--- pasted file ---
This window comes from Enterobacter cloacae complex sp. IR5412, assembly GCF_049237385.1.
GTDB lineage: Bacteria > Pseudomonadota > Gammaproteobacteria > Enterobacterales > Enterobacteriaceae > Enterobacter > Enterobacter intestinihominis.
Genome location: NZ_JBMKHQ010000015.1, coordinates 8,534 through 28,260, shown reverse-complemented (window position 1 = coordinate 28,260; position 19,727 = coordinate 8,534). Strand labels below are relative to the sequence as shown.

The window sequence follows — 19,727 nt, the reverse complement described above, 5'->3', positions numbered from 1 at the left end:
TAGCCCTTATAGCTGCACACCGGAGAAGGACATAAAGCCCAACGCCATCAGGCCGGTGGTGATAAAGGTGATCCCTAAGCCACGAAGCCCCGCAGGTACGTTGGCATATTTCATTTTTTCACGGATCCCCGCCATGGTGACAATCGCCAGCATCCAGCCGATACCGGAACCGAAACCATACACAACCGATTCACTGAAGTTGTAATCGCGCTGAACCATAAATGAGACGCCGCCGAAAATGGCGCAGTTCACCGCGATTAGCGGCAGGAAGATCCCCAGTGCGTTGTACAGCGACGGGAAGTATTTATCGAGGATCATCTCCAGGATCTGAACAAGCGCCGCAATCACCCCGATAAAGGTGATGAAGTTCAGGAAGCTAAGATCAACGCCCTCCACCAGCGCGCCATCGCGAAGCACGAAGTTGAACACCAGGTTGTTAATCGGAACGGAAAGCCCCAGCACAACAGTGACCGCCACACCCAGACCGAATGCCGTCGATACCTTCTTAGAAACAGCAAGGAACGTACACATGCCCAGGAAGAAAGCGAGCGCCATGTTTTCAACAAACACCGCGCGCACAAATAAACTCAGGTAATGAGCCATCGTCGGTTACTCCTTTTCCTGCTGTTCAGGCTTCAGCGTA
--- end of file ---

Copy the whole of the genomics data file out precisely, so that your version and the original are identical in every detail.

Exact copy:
This window comes from Enterobacter cloacae complex sp. IR5412, assembly GCF_049237385.1.
GTDB lineage: Bacteria > Pseudomonadota > Gammaproteobacteria > Enterobacterales > Enterobacteriaceae > Enterobacter > Enterobacter intestinihominis.
Genome location: NZ_JBMKHQ010000015.1, coordinates 8,534 through 28,260, shown reverse-complemented (window position 1 = coordinate 28,260; position 19,727 = coordinate 8,534). Strand labels below are relative to the sequence as shown.

The window sequence follows — 19,727 nt, the reverse complement described above, 5'->3', positions numbered from 1 at the left end:
TAGCCCTTATAGCTGCACACCGGAGAAGGACATAAAGCCCAACGCCATCAGGCCGGTGGTGATAAAGGTGATCCCTAAGCCACGAAGCCCCGCAGGTACGTTGGCATATTTCATTTTTTCACGGATCCCCGCCATGGTGACAATCGCCAGCATCCAGCCGATACCGGAACCGAAACCATACACAACCGATTCACTGAAGTTGTAATCGCGCTGAACCATAAATGAGACGCCGCCGAAAATGGCGCAGTTCACCGCGATTAGCGGCAGGAAGATCCCCAGTGCGTTGTACAGCGACGGGAAGTATTTATCGAGGATCATCTCCAGGATCTGAACAAGCGCCGCAATCACCCCGATAAAGGTGATGAAGTTCAGGAAGCTAAGATCAACGCCCTCCACCAGCGCGCCATCGCGAAGCACGAAGTTGAACACCAGGTTGTTAATCGGAACGGAAAGCCCCAGCACAACAGTGACCGCCACACCCAGACCGAATGCCGTCGATACCTTCTTAGAAACAGCAAGGAACGTACACATGCCCAGGAAGAAAGCGAGCGCCATGTTTTCAACAAACACCGCGCGCACAAATAAACTCAGGTAATGAGCCATCGTCGGTTACTCCTTTTCCTGCTGTTCAGGCTTCAGCGTA